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News Asbestos in Schools:


the Time Bomb Comment by Malcolm Underhill, IBB Solicitors


Hugh Baird College joins forces with


Army to deliver new military courses A new partnership between Merseyside's Hugh Baird College and the Army Reserve, the new name for the Territorial Army, has been unveiled.


It offers students of all ages the chance to sample a wide range of military trades, education and activities, and boost their transferrable job skills.


The project will initially offer a one day introduction course to students on the Bootle-based college's uniformed services courses which prepare students for either the armed or civilian public services. However, organisers believe the tasters will offer something for everyone and appeal to students on many other courses. The short courses will highlight army career specialisms including catering, logistics, engineering, mechanical, signals, medical and physical fitness work. Students will be able to visit the nearby Army Reserve Centre while other joint events could be held at Hugh Baird College – such as charity dinners with catering students and army chefs at the college's new L20 restaurant.


Lieutenant Colonel Bill Busby, the Army’s Merseyside Garrison Commander, is one of the new partnership organisers.


“We wanted to build closer links with Hugh Baird College because of its huge range of courses and the diversity in students and staff,” he said. “We are starting our work with students on the uniformed services course. The potential to broaden our appeal to other students was one of the key factors which attracted us. Liverpool University already has an Officer Training Corps. However, this formal partnership with Hugh Baird College is our first with a further education college on Merseyside.”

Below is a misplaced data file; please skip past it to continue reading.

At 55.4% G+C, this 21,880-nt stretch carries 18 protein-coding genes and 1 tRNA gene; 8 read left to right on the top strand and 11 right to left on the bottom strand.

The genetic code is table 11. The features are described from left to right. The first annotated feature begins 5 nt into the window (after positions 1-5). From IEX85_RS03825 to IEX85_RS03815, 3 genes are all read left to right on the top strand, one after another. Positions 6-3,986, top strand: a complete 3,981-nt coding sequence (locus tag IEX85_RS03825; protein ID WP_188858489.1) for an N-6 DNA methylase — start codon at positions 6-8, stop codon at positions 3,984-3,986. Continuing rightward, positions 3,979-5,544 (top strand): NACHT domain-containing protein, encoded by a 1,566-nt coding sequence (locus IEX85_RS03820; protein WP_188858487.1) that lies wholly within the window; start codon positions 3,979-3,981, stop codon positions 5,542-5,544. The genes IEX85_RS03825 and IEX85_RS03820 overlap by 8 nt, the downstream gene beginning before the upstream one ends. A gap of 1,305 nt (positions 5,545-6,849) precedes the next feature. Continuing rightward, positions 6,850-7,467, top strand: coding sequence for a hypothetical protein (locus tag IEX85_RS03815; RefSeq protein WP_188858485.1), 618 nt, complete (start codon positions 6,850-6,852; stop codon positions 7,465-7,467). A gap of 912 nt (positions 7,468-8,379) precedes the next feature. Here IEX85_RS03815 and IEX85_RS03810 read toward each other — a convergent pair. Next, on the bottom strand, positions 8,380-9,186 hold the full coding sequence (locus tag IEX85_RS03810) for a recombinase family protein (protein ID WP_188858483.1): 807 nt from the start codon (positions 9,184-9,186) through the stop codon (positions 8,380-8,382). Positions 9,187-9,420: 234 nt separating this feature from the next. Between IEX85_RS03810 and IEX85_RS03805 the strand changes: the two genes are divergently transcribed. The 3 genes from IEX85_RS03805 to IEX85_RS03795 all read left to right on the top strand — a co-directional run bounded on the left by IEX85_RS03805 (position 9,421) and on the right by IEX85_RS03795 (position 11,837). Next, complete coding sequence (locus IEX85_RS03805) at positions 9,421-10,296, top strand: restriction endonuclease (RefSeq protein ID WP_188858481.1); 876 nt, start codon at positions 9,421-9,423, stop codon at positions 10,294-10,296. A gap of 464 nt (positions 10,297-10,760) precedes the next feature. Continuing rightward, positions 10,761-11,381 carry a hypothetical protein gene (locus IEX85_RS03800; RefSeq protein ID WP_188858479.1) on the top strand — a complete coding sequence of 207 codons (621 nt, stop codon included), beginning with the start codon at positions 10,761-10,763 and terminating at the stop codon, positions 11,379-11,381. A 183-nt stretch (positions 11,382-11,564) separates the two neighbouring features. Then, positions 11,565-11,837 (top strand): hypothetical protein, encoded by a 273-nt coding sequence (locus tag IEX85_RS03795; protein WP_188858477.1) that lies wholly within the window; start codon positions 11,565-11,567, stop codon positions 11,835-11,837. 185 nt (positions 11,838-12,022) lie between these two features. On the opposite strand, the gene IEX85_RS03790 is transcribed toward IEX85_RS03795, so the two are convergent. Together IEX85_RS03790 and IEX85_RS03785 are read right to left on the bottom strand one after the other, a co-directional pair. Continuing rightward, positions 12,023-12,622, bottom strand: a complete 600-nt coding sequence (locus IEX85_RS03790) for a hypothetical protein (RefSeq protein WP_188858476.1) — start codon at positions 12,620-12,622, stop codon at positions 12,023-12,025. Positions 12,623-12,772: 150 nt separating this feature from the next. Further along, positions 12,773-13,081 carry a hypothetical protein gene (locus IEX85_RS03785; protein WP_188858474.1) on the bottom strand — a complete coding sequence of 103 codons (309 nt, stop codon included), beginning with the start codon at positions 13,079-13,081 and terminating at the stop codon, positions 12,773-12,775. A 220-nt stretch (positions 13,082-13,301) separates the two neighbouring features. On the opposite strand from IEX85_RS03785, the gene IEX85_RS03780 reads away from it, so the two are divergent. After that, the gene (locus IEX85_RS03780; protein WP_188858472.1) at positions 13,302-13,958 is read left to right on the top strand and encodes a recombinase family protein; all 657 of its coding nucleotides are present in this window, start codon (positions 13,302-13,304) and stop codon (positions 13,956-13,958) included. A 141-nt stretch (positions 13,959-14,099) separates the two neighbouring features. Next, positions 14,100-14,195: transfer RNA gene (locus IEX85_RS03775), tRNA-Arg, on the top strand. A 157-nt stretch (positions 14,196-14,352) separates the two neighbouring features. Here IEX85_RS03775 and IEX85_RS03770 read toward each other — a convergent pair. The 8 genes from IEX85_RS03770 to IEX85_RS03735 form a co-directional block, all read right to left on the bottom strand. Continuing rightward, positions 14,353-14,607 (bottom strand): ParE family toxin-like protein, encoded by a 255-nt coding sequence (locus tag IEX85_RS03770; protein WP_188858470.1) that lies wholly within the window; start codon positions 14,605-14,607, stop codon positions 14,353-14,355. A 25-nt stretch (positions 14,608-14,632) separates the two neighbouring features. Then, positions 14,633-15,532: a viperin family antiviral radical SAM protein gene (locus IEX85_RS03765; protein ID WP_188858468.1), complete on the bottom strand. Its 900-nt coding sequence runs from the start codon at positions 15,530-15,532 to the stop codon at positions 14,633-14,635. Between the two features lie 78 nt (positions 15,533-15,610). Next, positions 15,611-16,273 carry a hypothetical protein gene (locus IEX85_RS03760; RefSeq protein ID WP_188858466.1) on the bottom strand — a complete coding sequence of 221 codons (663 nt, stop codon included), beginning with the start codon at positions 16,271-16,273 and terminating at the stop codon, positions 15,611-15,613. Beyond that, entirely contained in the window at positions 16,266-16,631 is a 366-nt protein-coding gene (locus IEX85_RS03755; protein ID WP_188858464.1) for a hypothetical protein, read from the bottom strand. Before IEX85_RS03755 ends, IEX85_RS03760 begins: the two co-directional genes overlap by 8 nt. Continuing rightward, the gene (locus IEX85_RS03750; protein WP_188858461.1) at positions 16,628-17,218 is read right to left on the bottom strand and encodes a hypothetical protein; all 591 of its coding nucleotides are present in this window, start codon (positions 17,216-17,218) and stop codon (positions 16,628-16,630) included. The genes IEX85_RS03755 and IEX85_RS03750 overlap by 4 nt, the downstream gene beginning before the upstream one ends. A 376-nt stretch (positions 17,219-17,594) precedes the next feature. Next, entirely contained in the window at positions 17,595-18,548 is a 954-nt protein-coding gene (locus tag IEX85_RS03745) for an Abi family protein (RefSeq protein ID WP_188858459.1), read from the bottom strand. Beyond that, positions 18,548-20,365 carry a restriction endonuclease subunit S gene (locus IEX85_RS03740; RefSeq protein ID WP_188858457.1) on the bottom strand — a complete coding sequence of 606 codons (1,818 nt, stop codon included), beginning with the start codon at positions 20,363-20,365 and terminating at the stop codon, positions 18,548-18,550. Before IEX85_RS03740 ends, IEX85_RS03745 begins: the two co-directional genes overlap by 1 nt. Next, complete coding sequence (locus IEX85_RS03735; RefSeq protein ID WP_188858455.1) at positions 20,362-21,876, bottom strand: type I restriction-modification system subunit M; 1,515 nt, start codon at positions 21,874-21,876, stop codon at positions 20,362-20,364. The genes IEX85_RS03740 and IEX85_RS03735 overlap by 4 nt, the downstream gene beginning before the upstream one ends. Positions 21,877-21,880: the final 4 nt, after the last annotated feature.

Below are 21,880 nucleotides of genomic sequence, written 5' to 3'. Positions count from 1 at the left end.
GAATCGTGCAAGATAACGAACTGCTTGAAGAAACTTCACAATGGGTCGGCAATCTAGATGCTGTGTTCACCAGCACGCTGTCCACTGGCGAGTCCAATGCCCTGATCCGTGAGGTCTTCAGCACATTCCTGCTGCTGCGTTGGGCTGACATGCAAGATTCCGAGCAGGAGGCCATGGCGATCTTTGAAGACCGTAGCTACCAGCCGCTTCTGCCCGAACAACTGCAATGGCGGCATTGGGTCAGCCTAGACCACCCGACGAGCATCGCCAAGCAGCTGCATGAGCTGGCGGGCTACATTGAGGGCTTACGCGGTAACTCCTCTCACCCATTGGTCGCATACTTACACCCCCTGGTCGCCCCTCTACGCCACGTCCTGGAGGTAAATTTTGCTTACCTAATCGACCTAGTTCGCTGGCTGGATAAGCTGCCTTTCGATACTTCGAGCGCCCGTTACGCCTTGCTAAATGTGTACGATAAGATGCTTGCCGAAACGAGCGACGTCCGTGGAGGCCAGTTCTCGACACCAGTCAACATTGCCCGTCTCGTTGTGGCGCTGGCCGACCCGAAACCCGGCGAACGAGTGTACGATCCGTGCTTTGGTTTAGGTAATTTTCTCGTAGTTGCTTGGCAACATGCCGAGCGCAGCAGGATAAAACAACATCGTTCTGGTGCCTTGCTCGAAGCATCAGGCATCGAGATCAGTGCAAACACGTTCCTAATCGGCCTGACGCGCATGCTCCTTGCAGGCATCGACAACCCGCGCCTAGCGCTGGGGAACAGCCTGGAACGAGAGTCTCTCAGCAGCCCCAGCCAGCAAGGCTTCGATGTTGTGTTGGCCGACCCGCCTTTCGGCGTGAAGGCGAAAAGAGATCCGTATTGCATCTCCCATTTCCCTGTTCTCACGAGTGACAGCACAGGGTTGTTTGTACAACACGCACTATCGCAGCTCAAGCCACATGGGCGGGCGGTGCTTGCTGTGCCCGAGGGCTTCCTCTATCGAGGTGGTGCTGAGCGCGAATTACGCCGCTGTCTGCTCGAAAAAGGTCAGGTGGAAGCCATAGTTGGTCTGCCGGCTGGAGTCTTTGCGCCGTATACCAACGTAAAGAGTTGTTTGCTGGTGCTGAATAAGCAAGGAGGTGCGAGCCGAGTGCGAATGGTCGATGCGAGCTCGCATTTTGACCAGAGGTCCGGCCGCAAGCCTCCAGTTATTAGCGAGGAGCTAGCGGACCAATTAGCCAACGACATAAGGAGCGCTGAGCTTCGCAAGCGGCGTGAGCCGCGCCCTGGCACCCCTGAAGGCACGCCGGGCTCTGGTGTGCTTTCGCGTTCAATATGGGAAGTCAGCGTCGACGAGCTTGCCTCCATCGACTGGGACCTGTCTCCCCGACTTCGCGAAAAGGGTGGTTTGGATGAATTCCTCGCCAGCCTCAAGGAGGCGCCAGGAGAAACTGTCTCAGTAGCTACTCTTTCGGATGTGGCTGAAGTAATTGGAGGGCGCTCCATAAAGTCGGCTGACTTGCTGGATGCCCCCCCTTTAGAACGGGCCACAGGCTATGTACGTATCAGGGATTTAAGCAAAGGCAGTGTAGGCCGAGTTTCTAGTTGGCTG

Lt Col Busby said the North West region has four garrison commanders, all Army Reserve units in Merseyside fall under his command. He covers Merseyside and all local units have contact with him. There are nine regiments, or 'cap badges' in the Merseyside garrison, each with its own specialism; such as supply and engineering.


“The taster courses will offer an amazing choice,” he added. “There's something for everyone. For example the training we deliver in core army logistics provides


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students with a thorough grounding in a range of disciplines. Essentially, we can equip students with diverse and transferable skills which will open up possibilities in a wide range of trades and professions.” The Army Reservist centre is located close to the Bootle-based college, offering students easy access to additional facilities and equipment.